Friday, November 2, 2012

Week in Review

Do you feel like all you ever do is work? Odds are, your personal devices are contributing to that feeling. A recent study by a British tech retailer found that smart devices are adding, on average, an extra two hours of work a day. So while that constant connection may give some peace of mind, it's also likely to bring with it the inability to ever be "off-duty."

Given the large role technology plays in our lives, it is not surprising that governments around the country have been working to figure out how to appropriately balance its risks and benefits. On Friday, the New Jersey Senate passed a social media bill, which prevents employers and colleges from obtaining online passwords. On Monday, the United States Supreme Court considered who has standing to challenge the Foreign Intelligence Surveillance Act, a wiretapping law that gives the government broad surveillance powers. Additionally, reports indicate that the Senate will likely reconsider cyber security legislation when Congress reconvenes after the election.

Technology and the Workplace
NJ Senate Approves Bills on Social Media, Employers (CBS)
4th Circuit Email Privacy Case Hinges on Employer's Policy (Law 360)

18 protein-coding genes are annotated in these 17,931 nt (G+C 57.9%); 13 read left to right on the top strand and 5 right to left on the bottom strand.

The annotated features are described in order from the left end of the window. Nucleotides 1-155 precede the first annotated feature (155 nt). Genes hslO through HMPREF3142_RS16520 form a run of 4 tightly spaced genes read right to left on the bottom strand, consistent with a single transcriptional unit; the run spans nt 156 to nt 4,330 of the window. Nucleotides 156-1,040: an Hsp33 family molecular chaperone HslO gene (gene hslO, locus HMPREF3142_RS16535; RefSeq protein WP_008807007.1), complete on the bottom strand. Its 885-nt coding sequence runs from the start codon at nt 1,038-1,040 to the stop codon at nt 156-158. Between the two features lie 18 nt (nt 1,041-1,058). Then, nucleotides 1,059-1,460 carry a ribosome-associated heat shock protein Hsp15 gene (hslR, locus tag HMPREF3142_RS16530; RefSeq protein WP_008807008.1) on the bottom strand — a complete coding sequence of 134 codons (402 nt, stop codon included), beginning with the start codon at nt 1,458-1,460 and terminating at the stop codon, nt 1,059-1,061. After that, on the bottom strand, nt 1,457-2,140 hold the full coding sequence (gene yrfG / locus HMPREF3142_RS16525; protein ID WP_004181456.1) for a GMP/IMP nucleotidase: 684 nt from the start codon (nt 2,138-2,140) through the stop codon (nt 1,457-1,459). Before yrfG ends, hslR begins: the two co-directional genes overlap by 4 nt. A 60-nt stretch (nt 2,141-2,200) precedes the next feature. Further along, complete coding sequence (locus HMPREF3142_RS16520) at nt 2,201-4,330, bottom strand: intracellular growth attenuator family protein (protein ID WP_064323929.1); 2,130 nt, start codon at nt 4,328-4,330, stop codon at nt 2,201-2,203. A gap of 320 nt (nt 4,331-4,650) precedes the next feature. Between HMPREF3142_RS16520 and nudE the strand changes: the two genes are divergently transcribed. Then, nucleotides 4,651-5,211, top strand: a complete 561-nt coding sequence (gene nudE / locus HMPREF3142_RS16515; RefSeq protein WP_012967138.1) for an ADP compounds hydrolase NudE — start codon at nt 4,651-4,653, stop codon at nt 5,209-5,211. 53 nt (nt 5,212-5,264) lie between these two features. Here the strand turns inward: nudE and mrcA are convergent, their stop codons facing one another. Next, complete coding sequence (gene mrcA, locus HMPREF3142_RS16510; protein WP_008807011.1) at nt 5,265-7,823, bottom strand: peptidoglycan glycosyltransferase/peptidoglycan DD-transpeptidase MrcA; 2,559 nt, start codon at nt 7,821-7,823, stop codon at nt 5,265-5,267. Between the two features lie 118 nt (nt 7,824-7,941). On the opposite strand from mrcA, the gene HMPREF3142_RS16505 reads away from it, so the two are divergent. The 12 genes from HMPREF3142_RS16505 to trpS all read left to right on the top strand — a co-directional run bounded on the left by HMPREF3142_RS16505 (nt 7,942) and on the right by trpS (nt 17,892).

When is a Domain Name Protected Speech? (WSJ)
Smartphones Extend Our Workday by Two Hours (Mashable)
Police Chief Could Lose Job Over Email Span Filter Fail (San Francisco Chronicle)

Technology and the Law
Supreme Court Weighs Challenge to Eavesdropping Law (Reuters)
Woman Sues Apple Over Smart Devices, Says She Never Agreed to Have Location Data Tracked and Stored (ABA Journal)
Man Faces Fallout for Spreading False Sandy Reports on Twitter (CNN)
Senate Likely to Revisit Cyber Bill When Congress Returns (Yahoo)
Ramsey County Project Will Use GPS on Stalkers (Star Tribune)
Conviction Reinstated for Neo-Nazi Who Posted Juror's Photo and Address (ABA Journal)

There's an App for That
Five Ways to Keep Your Phone Charged in a Power Outage (CNN)
Butterball Hotline Goes High-Tech With Smartphone App (NBC)
Best Apps for DYI Enthusiasts (Huffington Post
Can Your Tweets Predict Your Vote? (FOX)
iPhone App That Finds Racy Facebook Photos Raises Privacy Worries (LA Times)

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